AiiRO CAFE is the open-air cafe & bar located in the Nakadori,
main street in Shinjuku Nichome
- the largest gay town in Tokyo, Japan : There are more than 500 gay bars in the town. -
Open daily and till morning on weekends.
There is a big Japanese Shrine Gate, Torii on the entrance.
We are known as one of the most popular bars for customers from all over the world.
On this page, we listed not only our bar info but also some useful information of Shinjuku,
traveling & living in Japan.
We're happy to help you with any questions or concerns you have.
Mail us from ”We're here to help you” or Message us on the Facebook!
Weekdays 6pm - 2am
Fridays & Saturdays 6pm - 5am
Sundays 6pm -12am
No Table Charge.
7th TENKA BLD 1F, 2-18-1 Shinjuku Shinjuku-Ku Tokyo JAPAN
Tokyo rail way info
East Japan Rail(JR): http://www.jreast.co.jp
Tokyo Metro: http://www.tokyometro.jp
From Shinjuku JR station’s East Exit, It’s about 10 min. on foot. Walk along the Shinjuku Dori(Street) toward the east. You will see Shinjuku-Nichome traffic junction. Pass the junction and turn left on the second corner, walk along the Nakadori street and you will see us on the left.
From Shinjuku JR station’s South Exit, It’s about 10 min. on foot. Walk along the street toward the east. Turn left at the corner of Sekai-Do Build. Turn right at the Shinjuku-Nichome traffic junction. Turn left on the second corner, walk along the Nakadori street and you will see us on the left.
Weekdays 6pm - 2am / Fridays & Saturdays 6pm - 5am / Sundays 6pm -12am
No Table Charge.
Any feedback, questions, concerns?
Message us on Facebook.
Wherever you may be around the world, it is rare to find so many gay bars nestled in one area like Shinjuku Nichome. Mainly, they are bars for gay men, but also, some of them are for lesbians, straights and host-pubs, where good-looking, chic men will sit beside and entertain you - to enjoy drinking and have fun talking.
Japanese gay bars are not very open to everyone. There are about 500 bars in Shinjuku Nichome, 150 bars in Ueno, 100 bars in Shibuya and 50 bars in Asakusa. Most of them are tiny bars and very unique. First, you decide what kind of place you want to go and ask AiiRO CAFE staffs so they can give you advice on how and what to enjoy and how to get the best experience you want. “What happens in Tokyo stays in Tokyo,” which I like it, but there is also an old Japanese proverb that goes, "If you are prepared, you don't have to worry.”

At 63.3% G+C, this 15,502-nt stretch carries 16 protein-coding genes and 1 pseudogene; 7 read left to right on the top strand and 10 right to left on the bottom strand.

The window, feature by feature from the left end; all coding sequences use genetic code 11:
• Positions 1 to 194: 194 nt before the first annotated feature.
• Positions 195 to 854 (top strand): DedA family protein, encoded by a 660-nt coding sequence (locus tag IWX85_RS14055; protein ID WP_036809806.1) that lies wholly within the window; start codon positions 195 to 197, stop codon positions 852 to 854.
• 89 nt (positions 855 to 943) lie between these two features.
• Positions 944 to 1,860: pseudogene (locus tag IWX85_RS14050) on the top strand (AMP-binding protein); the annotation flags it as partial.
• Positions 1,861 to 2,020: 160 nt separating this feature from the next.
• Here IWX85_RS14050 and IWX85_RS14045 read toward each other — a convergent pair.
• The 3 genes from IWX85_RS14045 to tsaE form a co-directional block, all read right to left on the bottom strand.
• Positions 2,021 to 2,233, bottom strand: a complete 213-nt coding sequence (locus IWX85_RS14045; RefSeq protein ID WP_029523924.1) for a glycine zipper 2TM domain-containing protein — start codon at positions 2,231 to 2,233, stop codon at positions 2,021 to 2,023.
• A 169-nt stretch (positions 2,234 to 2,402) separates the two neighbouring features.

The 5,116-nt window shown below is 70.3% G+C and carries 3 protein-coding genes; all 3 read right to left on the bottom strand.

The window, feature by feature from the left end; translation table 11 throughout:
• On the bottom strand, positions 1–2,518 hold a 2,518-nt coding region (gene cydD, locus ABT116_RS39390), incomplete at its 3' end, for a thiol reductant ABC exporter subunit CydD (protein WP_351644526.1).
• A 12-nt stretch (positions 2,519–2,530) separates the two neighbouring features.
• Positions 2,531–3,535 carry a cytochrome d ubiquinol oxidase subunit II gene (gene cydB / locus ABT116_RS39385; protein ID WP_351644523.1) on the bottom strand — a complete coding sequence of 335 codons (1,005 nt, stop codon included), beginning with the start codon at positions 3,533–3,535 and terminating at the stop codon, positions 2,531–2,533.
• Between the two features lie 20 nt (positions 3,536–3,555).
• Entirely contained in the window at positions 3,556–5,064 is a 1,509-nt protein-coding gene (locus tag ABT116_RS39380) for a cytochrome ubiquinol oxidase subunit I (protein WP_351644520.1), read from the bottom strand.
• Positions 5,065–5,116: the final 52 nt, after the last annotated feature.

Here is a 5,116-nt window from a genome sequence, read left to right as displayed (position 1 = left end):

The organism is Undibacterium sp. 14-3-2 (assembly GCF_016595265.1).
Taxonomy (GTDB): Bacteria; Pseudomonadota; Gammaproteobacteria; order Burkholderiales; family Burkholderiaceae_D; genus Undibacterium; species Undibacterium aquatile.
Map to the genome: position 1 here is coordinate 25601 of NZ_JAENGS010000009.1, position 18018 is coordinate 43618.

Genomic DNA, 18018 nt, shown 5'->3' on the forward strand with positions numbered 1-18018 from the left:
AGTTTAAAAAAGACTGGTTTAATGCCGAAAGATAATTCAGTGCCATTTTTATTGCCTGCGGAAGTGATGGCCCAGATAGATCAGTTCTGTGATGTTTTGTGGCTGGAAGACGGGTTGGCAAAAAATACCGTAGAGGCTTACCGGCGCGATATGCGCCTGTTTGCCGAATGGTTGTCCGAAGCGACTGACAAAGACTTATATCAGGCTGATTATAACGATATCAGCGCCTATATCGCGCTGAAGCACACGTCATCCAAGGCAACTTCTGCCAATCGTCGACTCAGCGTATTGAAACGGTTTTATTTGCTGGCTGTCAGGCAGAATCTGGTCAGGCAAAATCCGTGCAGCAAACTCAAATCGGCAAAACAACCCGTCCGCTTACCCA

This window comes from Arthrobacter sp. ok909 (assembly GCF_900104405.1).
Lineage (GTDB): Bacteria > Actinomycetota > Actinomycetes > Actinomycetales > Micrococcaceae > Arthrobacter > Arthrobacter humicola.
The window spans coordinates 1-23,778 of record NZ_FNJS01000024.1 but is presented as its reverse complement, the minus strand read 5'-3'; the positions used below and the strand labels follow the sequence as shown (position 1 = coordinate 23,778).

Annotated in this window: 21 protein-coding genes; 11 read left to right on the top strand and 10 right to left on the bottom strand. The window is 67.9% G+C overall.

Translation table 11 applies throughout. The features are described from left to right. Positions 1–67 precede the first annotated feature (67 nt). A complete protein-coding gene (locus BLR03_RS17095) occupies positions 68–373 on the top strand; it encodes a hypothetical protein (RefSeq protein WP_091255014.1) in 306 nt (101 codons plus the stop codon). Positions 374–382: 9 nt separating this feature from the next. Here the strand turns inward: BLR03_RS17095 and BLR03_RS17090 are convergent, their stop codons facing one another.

Nanshoku, which can also be read as danshoku, literally means “male colors.” The character 色(color) has the meaning for sexual pleasure in China and Japan. This term was widely used to refer to some kind of male-male sex in a pre-modern era of Japan. It is a culture from the Heian era. However since Meiji era, Nanshoku became something people hated. Recently the word referring gay men as “Onee” is getting popular in Japanese media.But, actually, “Onee” and Gay have totally different definition.
Hattenba is the place called a “Cruising Spot” or a “Sauna”. One of the meeting spot for gay men too.
Kimono is a traditional Japanese daily wardrobe since the Jomon era. There are certain rules and customs about wearing it. Kimonos have some variations though, like “Furisode,” worn by young women on special occasions, “Mofuku,” a kimono for mourning, “Irotomesode,” and a few more, and that has to be meticulously distinguished for appropriateness to certain occasions. For example, Dorozome (dyed with mud) from Amami-Oshima is an expensive Kimono, but it is not appropriate to wear on formal occasions. Kimono is a wardrobe that is based on the “WABISABI” culture in Japan. If you have a chance to visit Kyoto, every month on the 21st, there is a flea market at the Toji temple that you can get used Kimono at a really reasonable price.
During SAKURA season - usually from late March to early April, Japanese people go crazy and energetic. Sakura blossoms and the fine weather around that season make people so happy that they use it as an excuse to view sakura while getting wild and drunk. Sakura is used in various ways - as an ingredient in cooking or a tint for painting, not just for viewing.